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The Final Word by Chuck Swann
The colds and flu season is upon us. Have you had your flu shot? (Yes, I got mine last fall--as soon as my health maintenance organization started giving them.)

The most pressing question of the day is how many work days will your mill or company lose from among your employees who call in sick with colds or flu? Worse--how many workdays will you lose because employees don't call in sick, but bring their viruses to work with them and infect other employees? Although most employers provide sick days, many employees hesitate to use them when they should.

The office supply firm Staples has surveyed US businesses far and wide concerning this problem. Their findings show that while the US workforce is keenly aware of the dangers as well as prevention tactics surrounding seasonal illnesses, personal accountability remains low, with nearly 80% of employees still going to work sick. Nearly three-fourths of employees have caught a cold or flu at work. Nearly one-third blame coworkers for getting sick last year.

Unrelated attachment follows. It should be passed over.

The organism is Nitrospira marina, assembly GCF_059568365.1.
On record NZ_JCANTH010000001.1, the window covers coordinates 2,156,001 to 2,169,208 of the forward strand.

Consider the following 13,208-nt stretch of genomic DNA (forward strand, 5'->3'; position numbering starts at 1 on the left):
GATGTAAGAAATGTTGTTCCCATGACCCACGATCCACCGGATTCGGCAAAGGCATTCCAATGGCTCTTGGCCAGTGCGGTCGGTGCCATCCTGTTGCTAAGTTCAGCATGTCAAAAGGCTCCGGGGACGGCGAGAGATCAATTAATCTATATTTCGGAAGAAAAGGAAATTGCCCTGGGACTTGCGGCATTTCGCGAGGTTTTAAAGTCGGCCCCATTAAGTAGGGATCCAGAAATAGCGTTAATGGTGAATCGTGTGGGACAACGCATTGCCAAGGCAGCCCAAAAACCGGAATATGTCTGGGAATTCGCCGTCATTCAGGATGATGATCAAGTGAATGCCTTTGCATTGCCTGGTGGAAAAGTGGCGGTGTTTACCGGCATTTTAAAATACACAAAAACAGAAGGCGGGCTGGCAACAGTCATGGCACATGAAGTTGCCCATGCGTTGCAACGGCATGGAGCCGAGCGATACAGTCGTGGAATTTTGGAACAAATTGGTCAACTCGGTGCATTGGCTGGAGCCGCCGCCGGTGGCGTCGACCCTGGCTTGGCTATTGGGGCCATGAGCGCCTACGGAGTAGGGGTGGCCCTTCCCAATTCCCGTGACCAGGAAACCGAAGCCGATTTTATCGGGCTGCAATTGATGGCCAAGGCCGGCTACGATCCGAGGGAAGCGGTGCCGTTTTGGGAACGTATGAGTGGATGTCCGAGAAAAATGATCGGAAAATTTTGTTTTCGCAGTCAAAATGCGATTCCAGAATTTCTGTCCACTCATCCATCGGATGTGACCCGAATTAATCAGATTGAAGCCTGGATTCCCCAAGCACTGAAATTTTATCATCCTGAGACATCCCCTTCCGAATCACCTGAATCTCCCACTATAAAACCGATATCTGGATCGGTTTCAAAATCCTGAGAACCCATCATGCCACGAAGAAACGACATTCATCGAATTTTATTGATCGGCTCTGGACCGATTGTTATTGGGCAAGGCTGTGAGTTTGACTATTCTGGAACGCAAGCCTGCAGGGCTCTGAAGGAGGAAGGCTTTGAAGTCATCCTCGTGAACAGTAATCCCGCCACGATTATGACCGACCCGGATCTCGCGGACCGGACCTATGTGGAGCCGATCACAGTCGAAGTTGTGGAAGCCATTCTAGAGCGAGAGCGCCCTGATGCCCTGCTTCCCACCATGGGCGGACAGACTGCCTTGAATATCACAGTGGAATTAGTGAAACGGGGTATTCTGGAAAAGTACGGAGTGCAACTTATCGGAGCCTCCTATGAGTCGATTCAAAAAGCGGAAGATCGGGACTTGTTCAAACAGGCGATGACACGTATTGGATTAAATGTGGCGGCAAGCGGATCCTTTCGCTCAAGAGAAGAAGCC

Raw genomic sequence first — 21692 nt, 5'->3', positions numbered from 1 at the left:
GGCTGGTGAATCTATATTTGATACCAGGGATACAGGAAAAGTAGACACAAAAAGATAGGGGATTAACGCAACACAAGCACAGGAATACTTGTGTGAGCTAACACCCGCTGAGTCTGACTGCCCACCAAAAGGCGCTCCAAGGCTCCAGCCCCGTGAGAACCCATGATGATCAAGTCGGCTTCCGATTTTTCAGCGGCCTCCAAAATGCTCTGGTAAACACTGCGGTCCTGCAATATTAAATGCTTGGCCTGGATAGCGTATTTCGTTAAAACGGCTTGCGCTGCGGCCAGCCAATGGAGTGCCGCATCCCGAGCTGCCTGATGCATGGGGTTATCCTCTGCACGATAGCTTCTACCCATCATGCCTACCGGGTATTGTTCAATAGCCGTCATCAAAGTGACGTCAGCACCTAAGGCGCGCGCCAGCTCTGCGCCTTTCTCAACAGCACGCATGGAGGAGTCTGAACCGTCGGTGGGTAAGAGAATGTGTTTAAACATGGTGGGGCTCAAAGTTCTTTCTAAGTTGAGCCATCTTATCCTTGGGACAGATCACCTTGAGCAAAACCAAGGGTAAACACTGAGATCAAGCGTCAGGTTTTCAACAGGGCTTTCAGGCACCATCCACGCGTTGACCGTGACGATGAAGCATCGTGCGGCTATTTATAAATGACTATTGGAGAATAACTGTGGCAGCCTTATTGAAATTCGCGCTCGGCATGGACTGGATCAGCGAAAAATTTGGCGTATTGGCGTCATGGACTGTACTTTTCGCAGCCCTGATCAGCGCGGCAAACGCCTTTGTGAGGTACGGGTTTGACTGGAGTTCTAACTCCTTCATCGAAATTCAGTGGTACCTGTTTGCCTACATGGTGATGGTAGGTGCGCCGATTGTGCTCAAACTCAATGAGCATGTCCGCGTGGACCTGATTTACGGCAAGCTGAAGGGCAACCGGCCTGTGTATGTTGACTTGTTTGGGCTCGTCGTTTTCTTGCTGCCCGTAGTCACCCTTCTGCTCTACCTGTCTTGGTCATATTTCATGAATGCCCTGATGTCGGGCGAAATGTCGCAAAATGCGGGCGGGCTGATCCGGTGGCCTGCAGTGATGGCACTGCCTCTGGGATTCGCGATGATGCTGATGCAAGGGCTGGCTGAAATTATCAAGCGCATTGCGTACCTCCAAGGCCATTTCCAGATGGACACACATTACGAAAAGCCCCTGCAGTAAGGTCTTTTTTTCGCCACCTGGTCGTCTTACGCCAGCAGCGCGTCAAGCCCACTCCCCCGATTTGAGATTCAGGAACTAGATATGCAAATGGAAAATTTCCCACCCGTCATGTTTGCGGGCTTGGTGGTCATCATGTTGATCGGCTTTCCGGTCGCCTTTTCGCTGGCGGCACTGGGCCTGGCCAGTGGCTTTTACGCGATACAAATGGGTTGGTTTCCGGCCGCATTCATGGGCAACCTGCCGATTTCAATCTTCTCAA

More than half of the respondents were generally aware that cold and flu viruses can live on a surface for up to three days, but less than half say that their company provides disinfecting wipes to clean work surfaces. Where employers are not providing them, 77% bring them to the work place on their own.

Two-thirds of respondents said that an employee going to work sick, but not fully productive, is worse for a business than an employee who stays home and doesn't come to work sick. Seventy-four percent think employers should encourage sick workers to stay home, rest and get better.

"Seasonal illnesses like the flu and the common cold wreak havoc on the work place, and the impact is even greater when sick employees continue to show up at the workplace," says Chris Correnti, a Staples vice president. "Managers need to lead by example and stay home when they are sick and both employees and employers need to be held accountable for keeping germs at bay in the work place by providing the right tools to maintain a healthy work place."

Chuck Swann is Senior Editor of Paperitalo Publications.

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